Tuesday was a somber day for student-athletes at both St. Cloud State and University of Minnesota Crookston when both schools announced the elimination of their football programs. The move impacts about 115 students at St. Cloud State, seven head and assistant coaches, and two graduate assistant coaches.
School officials at St. Cloud State said the move comes as part of a cost cutting measure, as well as aligning with the requirements of Title IX, which provides equal opportunities for male and female athletes in college. However, a researcher on the topic at the University of Minnesota says Title IX shouldn't be the scapegoat.
"When you have to make tough decisions to eliminate especially not-men's, non-revenue sports, you can often times simply say 'Don't blame me, Title IX made me do it,' and that's simply not fair," said Dr. Mary Jo Kane, who is the Director of the Tucker Center for Research on Girls and Women in Sport at the University of Minnesota.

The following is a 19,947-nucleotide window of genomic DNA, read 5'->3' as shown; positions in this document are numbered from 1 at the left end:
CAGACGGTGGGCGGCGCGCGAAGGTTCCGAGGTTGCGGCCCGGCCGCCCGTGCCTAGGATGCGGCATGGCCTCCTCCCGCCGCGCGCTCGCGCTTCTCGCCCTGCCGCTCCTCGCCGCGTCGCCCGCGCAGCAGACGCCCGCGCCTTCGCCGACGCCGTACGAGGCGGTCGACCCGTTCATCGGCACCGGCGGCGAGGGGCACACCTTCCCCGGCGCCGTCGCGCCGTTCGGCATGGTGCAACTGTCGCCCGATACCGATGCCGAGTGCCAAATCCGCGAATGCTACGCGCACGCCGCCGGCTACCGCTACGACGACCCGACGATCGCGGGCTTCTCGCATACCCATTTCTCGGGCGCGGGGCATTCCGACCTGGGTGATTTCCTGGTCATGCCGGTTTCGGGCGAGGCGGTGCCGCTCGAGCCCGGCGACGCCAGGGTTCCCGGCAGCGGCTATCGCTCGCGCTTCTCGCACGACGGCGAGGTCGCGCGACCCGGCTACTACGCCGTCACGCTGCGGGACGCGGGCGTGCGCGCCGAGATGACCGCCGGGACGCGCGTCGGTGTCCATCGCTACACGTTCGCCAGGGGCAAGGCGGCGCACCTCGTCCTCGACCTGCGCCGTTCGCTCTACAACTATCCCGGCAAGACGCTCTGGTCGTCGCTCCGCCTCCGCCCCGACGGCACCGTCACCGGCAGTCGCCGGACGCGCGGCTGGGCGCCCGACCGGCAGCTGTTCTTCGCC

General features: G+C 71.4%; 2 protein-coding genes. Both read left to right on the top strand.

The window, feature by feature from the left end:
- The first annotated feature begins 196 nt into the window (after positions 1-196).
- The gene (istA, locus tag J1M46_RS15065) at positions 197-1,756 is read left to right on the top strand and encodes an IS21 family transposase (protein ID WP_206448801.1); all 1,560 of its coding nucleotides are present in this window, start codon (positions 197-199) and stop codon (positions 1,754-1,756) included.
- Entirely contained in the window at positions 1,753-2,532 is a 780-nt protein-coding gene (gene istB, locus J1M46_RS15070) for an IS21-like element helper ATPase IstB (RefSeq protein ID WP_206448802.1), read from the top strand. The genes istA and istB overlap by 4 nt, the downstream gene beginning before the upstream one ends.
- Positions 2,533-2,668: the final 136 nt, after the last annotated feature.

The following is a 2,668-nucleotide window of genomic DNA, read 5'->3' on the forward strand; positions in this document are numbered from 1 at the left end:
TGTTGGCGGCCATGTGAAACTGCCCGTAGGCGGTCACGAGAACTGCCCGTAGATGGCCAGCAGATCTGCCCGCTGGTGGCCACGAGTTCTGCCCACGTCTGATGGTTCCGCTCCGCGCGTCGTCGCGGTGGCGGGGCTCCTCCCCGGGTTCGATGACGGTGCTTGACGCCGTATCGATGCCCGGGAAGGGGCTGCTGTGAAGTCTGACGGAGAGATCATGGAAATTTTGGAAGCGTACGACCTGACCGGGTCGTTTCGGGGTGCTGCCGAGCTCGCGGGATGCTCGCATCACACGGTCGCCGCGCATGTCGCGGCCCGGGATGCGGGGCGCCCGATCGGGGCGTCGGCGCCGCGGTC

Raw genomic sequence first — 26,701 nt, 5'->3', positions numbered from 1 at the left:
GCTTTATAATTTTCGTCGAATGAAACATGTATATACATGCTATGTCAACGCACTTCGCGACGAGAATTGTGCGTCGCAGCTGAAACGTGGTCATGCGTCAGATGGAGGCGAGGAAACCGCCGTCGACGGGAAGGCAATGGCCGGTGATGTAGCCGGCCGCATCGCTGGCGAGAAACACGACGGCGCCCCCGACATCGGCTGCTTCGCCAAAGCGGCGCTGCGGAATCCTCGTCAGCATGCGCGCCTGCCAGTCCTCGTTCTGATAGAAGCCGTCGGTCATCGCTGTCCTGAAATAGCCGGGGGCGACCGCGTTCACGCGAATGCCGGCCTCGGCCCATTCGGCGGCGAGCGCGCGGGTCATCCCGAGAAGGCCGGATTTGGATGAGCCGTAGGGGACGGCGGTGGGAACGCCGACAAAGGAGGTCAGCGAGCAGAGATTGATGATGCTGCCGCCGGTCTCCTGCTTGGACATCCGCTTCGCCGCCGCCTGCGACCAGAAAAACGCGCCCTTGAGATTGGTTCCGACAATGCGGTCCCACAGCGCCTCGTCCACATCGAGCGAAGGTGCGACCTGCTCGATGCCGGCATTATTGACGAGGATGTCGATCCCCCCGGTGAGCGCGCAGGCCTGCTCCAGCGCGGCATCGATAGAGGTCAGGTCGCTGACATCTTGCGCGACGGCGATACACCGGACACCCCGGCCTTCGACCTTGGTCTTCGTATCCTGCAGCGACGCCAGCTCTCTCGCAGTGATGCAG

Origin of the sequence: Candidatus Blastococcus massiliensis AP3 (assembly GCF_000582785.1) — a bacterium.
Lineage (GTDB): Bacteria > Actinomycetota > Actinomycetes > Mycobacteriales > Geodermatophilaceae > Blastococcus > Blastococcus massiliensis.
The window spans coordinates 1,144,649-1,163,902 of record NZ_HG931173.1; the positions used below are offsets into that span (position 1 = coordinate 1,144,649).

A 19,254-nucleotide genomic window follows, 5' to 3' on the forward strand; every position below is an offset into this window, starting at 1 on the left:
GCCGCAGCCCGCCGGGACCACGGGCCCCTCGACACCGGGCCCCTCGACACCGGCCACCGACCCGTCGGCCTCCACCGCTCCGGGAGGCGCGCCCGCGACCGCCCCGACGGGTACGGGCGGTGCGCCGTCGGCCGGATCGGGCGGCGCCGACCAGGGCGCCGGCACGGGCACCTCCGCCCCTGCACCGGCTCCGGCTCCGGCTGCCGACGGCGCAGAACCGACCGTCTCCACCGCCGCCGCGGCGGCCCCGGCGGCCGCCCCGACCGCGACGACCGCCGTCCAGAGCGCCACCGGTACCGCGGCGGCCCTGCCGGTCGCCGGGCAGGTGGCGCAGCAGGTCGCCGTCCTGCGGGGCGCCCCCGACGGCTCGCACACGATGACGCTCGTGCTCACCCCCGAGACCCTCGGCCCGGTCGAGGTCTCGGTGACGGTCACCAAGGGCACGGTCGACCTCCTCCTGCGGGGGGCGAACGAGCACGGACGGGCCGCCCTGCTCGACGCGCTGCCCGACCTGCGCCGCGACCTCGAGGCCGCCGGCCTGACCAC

In St. Cloud State's announcement, the school cited a growing athletics deficit of more than $1.6 million over the past four years.
"It's often the case that Title IX didn't make anybody cut programs, it's often about financial challenges," Dr. Kane said.
Title IX legislation turns 50 years old in 2022. Dr. Kane says it continues to change lives even nearly five decades since its inception.
"In two generations we've gone from young girls hoping there is a team to young girls hoping they make the team," she said. "I know a lot of their supporters are a lot of the young men who are now going to lose those opportunities. Let's not pit women against men. Let's just figure out a way to move forward so that everybody has an opportunity to participate."
St. Cloud State will drop men's and women's golf in addition to football. Men's soccer will be added to the Huskies' sports offereing.